July 5th, 2006



Current Biology, June 2006
Why are animals cognitive?

Chimpanzees cannot normally succeed in a task in which the rule is: whichever of two piles of food you point to, your companion gets, and you are left with the other. Trial after trial, a chimpanzee will point to the largest pile, only to be frustrated by the outcome: they simply cannot inhibit their natural attraction to the desired goal. But if Arabic numbers are substituted, they immediately solve the problem and switch to the lower number; if the test reverts to real entities, they again fail.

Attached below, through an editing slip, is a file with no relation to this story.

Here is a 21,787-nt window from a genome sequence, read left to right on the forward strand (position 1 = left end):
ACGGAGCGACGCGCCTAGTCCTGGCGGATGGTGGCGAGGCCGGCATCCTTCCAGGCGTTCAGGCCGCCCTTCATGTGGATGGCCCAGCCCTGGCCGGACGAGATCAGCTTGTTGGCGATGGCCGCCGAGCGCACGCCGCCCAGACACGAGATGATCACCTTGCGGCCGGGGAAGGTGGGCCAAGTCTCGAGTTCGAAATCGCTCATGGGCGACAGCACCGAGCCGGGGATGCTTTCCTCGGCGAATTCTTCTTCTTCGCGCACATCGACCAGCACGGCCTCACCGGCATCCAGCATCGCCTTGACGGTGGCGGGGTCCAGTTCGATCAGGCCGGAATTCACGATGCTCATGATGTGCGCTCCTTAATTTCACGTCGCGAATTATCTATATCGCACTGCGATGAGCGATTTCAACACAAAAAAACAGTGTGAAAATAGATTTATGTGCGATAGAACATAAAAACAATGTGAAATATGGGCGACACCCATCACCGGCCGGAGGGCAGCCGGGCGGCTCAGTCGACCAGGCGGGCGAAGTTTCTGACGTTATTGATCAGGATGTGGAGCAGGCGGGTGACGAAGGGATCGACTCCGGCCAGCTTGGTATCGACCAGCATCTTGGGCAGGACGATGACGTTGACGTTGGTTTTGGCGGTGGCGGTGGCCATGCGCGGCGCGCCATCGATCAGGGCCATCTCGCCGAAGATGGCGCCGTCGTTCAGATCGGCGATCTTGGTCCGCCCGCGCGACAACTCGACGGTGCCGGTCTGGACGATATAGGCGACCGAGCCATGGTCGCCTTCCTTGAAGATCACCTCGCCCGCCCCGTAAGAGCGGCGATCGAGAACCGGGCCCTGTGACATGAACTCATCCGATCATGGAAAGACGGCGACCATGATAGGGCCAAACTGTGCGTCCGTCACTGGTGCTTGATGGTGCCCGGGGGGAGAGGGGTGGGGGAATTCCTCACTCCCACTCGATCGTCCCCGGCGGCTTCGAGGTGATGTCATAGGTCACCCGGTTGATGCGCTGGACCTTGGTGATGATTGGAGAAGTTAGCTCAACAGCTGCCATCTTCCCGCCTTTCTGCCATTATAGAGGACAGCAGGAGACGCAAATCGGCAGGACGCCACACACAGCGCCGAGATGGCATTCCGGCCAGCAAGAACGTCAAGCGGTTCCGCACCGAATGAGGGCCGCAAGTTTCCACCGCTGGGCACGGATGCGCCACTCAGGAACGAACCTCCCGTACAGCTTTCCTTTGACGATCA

SEED Magazine: No Longer a Mind of Our Own
Elephant psychopathology, chimpanzee infanticide and other un-animal-like behaviors are part of a growing body of research that suggests science is building toward a radical paradigm shift. Streams of new data and theories, critically from neuroscience, are converging into a new, trans-species model of the psyche.